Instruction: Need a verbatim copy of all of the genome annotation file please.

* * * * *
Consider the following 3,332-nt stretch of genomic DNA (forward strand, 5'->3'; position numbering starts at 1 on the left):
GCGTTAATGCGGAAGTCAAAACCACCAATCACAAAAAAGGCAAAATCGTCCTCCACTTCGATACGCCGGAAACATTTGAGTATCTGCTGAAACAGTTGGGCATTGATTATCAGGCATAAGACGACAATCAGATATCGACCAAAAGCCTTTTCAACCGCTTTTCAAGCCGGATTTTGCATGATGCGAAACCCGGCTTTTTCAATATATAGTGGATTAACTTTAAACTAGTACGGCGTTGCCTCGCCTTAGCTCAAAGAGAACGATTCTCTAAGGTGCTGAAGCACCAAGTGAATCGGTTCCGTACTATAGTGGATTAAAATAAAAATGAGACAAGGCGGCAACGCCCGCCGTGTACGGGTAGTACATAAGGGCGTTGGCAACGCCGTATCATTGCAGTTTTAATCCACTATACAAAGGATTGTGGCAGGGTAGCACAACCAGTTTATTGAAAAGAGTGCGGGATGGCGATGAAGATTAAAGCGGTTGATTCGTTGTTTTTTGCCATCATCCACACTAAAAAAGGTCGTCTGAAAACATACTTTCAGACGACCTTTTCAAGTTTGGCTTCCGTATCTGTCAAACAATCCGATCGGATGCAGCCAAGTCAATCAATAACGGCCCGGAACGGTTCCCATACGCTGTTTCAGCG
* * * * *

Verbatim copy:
Consider the following 3,332-nt stretch of genomic DNA (forward strand, 5'->3'; position numbering starts at 1 on the left):
GCGTTAATGCGGAAGTCAAAACCACCAATCACAAAAAAGGCAAAATCGTCCTCCACTTCGATACGCCGGAAACATTTGAGTATCTGCTGAAACAGTTGGGCATTGATTATCAGGCATAAGACGACAATCAGATATCGACCAAAAGCCTTTTCAACCGCTTTTCAAGCCGGATTTTGCATGATGCGAAACCCGGCTTTTTCAATATATAGTGGATTAACTTTAAACTAGTACGGCGTTGCCTCGCCTTAGCTCAAAGAGAACGATTCTCTAAGGTGCTGAAGCACCAAGTGAATCGGTTCCGTACTATAGTGGATTAAAATAAAAATGAGACAAGGCGGCAACGCCCGCCGTGTACGGGTAGTACATAAGGGCGTTGGCAACGCCGTATCATTGCAGTTTTAATCCACTATACAAAGGATTGTGGCAGGGTAGCACAACCAGTTTATTGAAAAGAGTGCGGGATGGCGATGAAGATTAAAGCGGTTGATTCGTTGTTTTTTGCCATCATCCACACTAAAAAAGGTCGTCTGAAAACATACTTTCAGACGACCTTTTCAAGTTTGGCTTCCGTATCTGTCAAACAATCCGATCGGATGCAGCCAAGTCAATCAATAACGGCCCGGAACGGTTCCCATACGCTGTTTCAGCG